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Publication numberUS7029284 B2
Publication typeGrant
Application numberUS 10/713,049
Publication dateApr 18, 2006
Filing dateNov 17, 2003
Priority dateNov 17, 2003
Fee statusLapsed
Also published asDE602004003666D1, DE602004003666T2, EP1538029A1, EP1538029B1, US20050106913
Publication number10713049, 713049, US 7029284 B2, US 7029284B2, US-B2-7029284, US7029284 B2, US7029284B2
InventorsJoseph E. Khoury, Norbert G. Swidersky, Vladimir Karasik
Original AssigneeMethode Electronics, Inc.
Export CitationBiBTeX, EndNote, RefMan
External Links: USPTO, USPTO Assignment, Espacenet
Floating contact assembly for a steering wheel
US 7029284 B2
Abstract
The present invention is directed towards an electrical contact assembly in a steering wheel that allows the contacts of a primary circuit board to move relative to the corresponding contacts of a secondary circuit board without disengaging the electrical connection. Thus, any minor deviation in the positioning of the primary or secondary circuit board may be compensated for without the loss of electrical contact. The primary circuit board is located in the center of the steering wheel around the steering column. The primary circuit board includes left and right arms which engage and cooperate with left and right button assemblies on the steering wheel to actuate various vehicle controls, such as radio volume and tuning control, in the vehicle. The arms include leaf-spring contacts which resiliently and non-fixedly engage the secondary circuit board which is connected to control buttons on the steering wheel.
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Claims(10)
1. A contact assembly for a steering wheel comprising:
a first circuit board having at least one vertically extending arm, said arm including a resilient contact thereon for non-fixedly engaging a corresponding contact on a second circuit board, said second circuit board being adapted to cooperate with buttons on the steering wheel to actuate various vehicle functions.
2. The contact assembly of claim 1, wherein said second circuit board is located in a base of a multi-function button assembly, the base having an opening so that the resilient contact of the first circuit board may engage the contact of the second circuit board.
3. The contact assembly of claim 1, wherein the vertically extending arm is generally L-shaped with a top shelf lying generally parallel to said second circuit board, the top shelf having the resilient contact thereon for engaging the corresponding contact on said second circuit board.
4. The contact assembly of claim 2, wherein the resilient contact is a leaf-spring contact that is pressed into engagement with the corresponding contacts of the second circuit board so as to be able to move both laterally and vertically with respect the second circuit board without disengaging therefrom.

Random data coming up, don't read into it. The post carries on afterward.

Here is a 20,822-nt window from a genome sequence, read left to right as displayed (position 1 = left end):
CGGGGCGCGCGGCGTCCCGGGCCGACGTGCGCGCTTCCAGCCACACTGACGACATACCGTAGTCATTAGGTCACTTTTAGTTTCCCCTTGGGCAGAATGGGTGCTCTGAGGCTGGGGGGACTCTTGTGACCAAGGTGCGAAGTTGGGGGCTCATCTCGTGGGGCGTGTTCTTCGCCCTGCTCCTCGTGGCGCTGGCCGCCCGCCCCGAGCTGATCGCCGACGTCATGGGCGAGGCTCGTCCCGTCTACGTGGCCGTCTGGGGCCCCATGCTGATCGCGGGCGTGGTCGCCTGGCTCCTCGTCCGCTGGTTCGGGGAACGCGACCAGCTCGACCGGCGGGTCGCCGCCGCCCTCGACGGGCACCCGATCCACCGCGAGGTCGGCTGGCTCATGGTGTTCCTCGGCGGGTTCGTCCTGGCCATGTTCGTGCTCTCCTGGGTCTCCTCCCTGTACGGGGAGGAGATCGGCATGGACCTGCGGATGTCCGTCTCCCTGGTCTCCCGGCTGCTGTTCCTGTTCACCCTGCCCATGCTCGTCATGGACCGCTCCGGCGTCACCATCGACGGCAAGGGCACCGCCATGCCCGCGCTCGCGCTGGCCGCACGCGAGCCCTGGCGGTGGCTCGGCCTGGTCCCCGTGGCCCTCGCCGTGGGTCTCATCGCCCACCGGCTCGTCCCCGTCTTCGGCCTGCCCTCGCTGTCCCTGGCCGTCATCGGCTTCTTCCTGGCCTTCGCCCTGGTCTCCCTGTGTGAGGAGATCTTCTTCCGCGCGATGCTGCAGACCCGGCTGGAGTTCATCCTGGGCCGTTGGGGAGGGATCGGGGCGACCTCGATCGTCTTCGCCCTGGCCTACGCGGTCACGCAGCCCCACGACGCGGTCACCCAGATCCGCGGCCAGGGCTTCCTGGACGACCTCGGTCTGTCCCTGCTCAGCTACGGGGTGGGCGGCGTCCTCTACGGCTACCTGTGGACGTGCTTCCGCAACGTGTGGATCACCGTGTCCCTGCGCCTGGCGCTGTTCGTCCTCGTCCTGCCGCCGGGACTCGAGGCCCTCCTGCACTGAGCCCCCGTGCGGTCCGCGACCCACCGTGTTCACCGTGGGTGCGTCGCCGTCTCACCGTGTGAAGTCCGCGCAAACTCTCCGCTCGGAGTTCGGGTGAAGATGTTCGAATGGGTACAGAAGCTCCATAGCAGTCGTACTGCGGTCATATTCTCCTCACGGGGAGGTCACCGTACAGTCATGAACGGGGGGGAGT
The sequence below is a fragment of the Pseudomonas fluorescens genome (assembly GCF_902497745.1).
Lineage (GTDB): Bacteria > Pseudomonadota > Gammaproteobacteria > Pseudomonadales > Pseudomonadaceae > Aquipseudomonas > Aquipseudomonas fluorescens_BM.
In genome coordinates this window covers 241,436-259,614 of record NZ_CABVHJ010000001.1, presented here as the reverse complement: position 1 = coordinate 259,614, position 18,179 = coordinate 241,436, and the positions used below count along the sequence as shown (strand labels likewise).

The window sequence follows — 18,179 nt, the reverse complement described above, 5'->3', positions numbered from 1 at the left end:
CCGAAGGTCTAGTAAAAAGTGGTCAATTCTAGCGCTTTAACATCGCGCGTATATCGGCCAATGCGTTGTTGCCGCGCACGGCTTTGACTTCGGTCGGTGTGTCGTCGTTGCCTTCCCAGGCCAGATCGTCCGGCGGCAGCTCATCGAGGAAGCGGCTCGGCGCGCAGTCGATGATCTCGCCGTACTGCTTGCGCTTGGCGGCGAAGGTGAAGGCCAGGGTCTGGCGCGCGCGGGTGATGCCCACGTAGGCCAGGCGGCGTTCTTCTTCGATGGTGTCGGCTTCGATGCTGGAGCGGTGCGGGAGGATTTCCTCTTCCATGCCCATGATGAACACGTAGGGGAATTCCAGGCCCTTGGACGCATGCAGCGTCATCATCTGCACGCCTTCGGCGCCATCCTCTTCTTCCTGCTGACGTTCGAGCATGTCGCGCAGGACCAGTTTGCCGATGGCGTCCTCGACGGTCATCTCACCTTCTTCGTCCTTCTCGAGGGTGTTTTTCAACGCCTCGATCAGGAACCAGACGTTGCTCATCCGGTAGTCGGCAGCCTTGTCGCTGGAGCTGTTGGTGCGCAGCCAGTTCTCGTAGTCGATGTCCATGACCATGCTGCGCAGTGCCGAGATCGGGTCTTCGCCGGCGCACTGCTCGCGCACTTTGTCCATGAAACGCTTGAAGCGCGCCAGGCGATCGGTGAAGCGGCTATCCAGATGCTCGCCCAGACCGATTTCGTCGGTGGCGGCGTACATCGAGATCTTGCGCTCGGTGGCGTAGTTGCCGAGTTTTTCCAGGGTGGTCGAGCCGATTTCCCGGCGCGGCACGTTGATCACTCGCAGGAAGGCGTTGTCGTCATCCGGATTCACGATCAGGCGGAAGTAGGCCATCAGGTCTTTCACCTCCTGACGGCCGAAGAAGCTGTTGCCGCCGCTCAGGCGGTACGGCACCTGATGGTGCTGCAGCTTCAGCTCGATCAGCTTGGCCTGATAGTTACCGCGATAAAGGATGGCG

5. A steering wheel having a primary circuit board located in a first plane and having at least one arm extending out of said first plane, the at least one arm having resilient contacts on an end thereof;
a button assembly for controlling various vehicle functions, the button assembly having a secondary circuit board which is connected to the resilient contacts on the at least one arm of the primary circuit board, such that the secondary circuit board lies in a second plane that is offset from the first plane.
6. The steering wheel of claim 5, wherein the at least one arm is generally L-shaped and has a shelf lying adjacent to the second circuit board, and the resilient contacts are located on the shelf.
7. The steering wheel of claim 5, wherein the resilient contacts are leaf-springs that non-fixedly engage the contacts of the second circuit board so that they can move parallel or perpendicular to the second plane without disengaging from the contacts of the second circuit board.
8. The steering wheel of claim 5, wherein the primary circuit board is located in the center of the steering wheel and includes two wings extending in generally opposite directions therefrom, the wings each having the at least one arm for engaging the secondary circuit board, and two button assemblies located on opposite sides of the center of the steering wheel for cooperating with each arm of the primary circuit board.
9. The steering wheel of claim 5, wherein the button assembly includes a housing having at least one cavity therein, the at least one cavity holding at least one button which controls a vehicle function, the at least one button having a pin extending through the cavity for engaging the second circuit board.
10. The steering wheel of claim 9, wherein the button assembly includes a base that lies between the at least one arm and the secondary circuit board, the base having an opening to allow the resilient contacts to protrude therethrough to engage the contacts of the secondary circuit board.
Description
FIELD OF THE INVENTION

The present invention is directed to a contact positioning assembly for a steering wheel having a primary circuit board with spring contacts engaging corresponding contacts connected to control buttons on the steering wheel, such that the spring contacts may move relative to the corresponding contacts of the control buttons without disconnecting therefrom.

BACKGROUND OF THE INVENTION

Vehicle manufacturers are increasingly incorporating features and functionality into the steering wheel of a car, such as radio volume and tuning control, mobile phone, and cruise control features to allow drivers to operate the various functions of the vehicle without taking their hands off the steering wheel. This provides the driver with the convenience of being able to easily control vehicle functions while decreasing the likelihood of accidents.